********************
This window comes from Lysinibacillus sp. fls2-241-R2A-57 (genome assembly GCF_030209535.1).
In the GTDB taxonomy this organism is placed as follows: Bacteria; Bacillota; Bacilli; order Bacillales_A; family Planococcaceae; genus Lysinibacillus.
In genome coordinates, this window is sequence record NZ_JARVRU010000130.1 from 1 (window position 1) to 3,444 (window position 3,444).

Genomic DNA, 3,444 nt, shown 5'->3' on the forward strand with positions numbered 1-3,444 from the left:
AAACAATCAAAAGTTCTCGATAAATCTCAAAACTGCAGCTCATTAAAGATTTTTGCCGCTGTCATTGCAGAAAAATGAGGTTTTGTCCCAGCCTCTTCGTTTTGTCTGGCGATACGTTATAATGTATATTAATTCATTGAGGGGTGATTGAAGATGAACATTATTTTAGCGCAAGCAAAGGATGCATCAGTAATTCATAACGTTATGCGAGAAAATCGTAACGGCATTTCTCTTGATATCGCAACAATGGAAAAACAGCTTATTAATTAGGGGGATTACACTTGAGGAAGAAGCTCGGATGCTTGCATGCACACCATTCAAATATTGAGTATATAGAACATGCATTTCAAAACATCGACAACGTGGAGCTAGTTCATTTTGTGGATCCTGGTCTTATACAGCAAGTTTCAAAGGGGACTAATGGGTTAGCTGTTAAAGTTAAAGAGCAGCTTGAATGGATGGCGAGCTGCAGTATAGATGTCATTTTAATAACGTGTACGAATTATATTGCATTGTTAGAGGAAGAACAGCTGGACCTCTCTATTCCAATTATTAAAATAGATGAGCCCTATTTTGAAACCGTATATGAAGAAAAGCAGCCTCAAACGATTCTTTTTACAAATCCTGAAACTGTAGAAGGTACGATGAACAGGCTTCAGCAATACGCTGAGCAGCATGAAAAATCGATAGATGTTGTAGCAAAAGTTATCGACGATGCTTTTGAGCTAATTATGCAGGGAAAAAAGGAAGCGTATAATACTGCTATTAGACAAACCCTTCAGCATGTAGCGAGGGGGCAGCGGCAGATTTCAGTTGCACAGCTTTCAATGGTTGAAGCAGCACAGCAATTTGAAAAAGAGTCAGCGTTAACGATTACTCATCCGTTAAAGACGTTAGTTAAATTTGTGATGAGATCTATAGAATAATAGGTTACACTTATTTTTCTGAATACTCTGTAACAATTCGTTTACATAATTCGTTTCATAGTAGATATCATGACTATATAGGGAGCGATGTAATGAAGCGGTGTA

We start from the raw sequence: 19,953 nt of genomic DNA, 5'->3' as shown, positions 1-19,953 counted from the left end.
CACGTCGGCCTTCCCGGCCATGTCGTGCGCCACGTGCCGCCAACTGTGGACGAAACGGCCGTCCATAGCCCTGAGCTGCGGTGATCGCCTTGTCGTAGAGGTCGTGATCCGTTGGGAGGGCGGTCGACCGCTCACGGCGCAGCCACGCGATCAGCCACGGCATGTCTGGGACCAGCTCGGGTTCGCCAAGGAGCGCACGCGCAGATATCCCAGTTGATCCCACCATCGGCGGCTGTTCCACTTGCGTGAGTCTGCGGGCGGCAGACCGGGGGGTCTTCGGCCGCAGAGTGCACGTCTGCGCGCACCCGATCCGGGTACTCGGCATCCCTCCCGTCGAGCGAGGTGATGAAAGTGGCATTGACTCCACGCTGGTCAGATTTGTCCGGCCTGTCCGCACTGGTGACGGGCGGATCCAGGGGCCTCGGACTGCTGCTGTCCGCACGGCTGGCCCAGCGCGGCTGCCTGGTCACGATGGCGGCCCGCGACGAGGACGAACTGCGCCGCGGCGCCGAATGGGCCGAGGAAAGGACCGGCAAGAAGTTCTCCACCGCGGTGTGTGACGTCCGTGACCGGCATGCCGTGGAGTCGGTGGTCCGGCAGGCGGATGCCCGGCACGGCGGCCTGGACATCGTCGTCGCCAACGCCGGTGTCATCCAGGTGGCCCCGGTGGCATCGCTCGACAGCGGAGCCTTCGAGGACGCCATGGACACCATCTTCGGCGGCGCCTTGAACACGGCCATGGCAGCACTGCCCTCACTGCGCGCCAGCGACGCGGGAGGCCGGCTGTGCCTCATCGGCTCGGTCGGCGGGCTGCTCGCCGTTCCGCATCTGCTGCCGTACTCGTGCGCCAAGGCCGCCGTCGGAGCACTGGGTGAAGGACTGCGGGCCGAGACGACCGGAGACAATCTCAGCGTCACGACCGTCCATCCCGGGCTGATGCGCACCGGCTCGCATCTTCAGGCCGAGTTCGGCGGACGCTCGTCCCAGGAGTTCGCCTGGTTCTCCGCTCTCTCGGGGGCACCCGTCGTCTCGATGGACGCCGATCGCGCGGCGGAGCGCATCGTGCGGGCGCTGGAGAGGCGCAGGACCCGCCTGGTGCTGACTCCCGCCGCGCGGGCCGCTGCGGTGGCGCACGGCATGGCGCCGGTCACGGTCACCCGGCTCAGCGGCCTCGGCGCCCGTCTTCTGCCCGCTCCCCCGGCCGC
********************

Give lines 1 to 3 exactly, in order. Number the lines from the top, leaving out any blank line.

This window comes from Lysinibacillus sp. fls2-241-R2A-57 (genome assembly GCF_030209535.1).
In the GTDB taxonomy this organism is placed as follows: Bacteria; Bacillota; Bacilli; order Bacillales_A; family Planococcaceae; genus Lysinibacillus.
In genome coordinates, this window is sequence record NZ_JARVRU010000130.1 from 1 (window position 1) to 3,444 (window position 3,444).